We had an extraordinary experience in the Deepdale car park yesterday. I saw a brown, very light shape flutter onto the public toilet slate roof. The ‘jizz’ wasn’t right for a butterfly or a leaf, and I was amazed to find it was a small bat, which then crawled down into the gutter. I guess it had been displaced or disoriented by the stormy night before. This was such an unusual opportunity for a photograph, I climbed up on the gate of the toilet and, using Lynn’s lighter camera in my left hand, I managed to take a couple of photos without disturbing it! It settled down, completely out of view, and we hope it revived enough to fly again in the evening. Pipistrelles are the most common UK bat, and common in most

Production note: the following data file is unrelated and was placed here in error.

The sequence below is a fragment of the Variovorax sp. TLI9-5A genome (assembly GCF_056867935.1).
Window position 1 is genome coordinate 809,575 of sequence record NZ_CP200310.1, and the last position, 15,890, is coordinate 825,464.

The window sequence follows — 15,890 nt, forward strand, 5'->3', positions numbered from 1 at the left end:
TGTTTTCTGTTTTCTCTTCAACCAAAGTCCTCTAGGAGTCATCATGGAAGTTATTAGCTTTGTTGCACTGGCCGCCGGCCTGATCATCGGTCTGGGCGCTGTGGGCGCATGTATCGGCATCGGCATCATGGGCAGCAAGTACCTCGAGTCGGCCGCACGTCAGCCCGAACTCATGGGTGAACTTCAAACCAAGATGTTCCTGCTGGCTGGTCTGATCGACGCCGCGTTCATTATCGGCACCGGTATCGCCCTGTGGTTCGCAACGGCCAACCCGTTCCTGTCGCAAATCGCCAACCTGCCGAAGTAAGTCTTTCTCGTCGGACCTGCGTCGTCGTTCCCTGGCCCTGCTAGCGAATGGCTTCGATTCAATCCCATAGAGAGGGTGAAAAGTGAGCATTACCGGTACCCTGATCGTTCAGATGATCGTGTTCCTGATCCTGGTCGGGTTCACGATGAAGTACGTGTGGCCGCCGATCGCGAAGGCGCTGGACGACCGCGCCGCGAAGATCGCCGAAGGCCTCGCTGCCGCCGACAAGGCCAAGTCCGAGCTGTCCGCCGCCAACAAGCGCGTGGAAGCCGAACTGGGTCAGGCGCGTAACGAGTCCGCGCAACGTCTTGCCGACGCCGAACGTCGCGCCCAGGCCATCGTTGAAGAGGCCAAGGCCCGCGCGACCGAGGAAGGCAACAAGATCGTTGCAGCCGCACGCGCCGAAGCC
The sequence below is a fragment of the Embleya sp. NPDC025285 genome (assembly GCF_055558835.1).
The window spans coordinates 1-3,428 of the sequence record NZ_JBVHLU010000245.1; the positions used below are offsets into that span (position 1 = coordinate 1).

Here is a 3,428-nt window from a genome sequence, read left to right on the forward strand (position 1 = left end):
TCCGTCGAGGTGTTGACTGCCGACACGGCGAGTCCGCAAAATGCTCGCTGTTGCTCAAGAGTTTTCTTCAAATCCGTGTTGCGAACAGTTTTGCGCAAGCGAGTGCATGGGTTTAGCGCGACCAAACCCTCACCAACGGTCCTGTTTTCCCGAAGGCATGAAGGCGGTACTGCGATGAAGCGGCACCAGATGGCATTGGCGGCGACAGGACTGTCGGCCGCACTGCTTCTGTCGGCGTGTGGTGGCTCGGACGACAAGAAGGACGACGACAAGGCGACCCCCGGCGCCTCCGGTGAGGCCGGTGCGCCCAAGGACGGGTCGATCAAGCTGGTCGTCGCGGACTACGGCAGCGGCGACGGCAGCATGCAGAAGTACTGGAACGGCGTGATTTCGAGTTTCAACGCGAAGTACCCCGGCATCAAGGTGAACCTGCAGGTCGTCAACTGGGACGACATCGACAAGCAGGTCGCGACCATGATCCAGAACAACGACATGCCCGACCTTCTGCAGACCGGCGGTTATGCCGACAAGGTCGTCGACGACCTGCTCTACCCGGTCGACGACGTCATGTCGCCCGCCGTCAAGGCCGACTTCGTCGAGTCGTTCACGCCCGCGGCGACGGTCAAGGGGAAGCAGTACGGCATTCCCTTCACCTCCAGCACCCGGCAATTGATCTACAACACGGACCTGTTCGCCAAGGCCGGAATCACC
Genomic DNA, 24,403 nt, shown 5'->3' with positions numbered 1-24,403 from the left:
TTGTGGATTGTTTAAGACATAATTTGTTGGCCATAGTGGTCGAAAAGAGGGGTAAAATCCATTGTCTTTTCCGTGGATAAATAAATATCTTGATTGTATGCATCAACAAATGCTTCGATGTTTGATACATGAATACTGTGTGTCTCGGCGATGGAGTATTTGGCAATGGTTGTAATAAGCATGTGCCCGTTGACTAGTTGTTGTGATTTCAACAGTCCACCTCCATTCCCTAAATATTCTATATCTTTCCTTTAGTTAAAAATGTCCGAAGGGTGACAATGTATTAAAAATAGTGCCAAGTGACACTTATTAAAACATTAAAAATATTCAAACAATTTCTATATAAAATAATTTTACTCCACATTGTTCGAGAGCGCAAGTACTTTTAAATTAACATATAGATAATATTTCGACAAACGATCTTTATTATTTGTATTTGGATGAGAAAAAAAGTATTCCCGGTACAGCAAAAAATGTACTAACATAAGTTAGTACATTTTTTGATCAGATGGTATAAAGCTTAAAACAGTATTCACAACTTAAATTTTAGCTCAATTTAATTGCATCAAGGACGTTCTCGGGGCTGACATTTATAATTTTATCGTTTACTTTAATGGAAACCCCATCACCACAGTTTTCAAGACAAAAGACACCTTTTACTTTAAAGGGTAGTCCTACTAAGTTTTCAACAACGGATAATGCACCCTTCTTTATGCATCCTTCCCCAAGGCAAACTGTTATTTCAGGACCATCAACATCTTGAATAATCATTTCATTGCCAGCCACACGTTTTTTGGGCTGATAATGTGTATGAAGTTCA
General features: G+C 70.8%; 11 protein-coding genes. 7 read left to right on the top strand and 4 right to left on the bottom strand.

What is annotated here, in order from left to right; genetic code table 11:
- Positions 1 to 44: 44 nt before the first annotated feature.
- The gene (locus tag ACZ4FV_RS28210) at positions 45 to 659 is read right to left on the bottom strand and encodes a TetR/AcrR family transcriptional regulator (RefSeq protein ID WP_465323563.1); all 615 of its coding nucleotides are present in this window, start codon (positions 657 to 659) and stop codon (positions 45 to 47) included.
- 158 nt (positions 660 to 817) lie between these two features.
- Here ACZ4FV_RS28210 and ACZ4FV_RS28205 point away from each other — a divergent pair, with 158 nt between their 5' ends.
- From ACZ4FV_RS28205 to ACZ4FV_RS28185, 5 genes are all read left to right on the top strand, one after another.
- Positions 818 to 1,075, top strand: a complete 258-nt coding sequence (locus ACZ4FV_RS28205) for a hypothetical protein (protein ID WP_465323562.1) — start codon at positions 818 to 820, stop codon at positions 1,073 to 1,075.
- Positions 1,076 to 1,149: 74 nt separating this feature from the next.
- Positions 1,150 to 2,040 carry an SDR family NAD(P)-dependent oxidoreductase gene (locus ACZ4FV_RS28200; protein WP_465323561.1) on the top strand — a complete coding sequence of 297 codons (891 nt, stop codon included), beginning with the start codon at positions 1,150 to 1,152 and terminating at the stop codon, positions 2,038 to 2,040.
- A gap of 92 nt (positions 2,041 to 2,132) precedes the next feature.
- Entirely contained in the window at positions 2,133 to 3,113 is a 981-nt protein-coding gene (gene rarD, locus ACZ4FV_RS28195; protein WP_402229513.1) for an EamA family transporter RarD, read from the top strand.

parts of the world. Each one can eat 3,000 insects in one night! They are tiny and weigh around 3 grams, less than the weight of a pound coin. They suffered a shocking decline of 70% between 1978 and 1993, are now protected, and the Species Action Plan aims to restore their numbers to the pre-1970 population. They are active from dusk between March and November, and fly fast and erratically between 5 and 10 metres above the ground, along tree-lines, over water and near hedgerows. They roost and then hibernate in trees, bat-boxes and under tiles and crevices in buildings.We often get them flying over the garden, but not a view like this. Conditions: A cool day of sunshine and cloud and a stiff breeze. Temperature: Max 16- Min 10 C.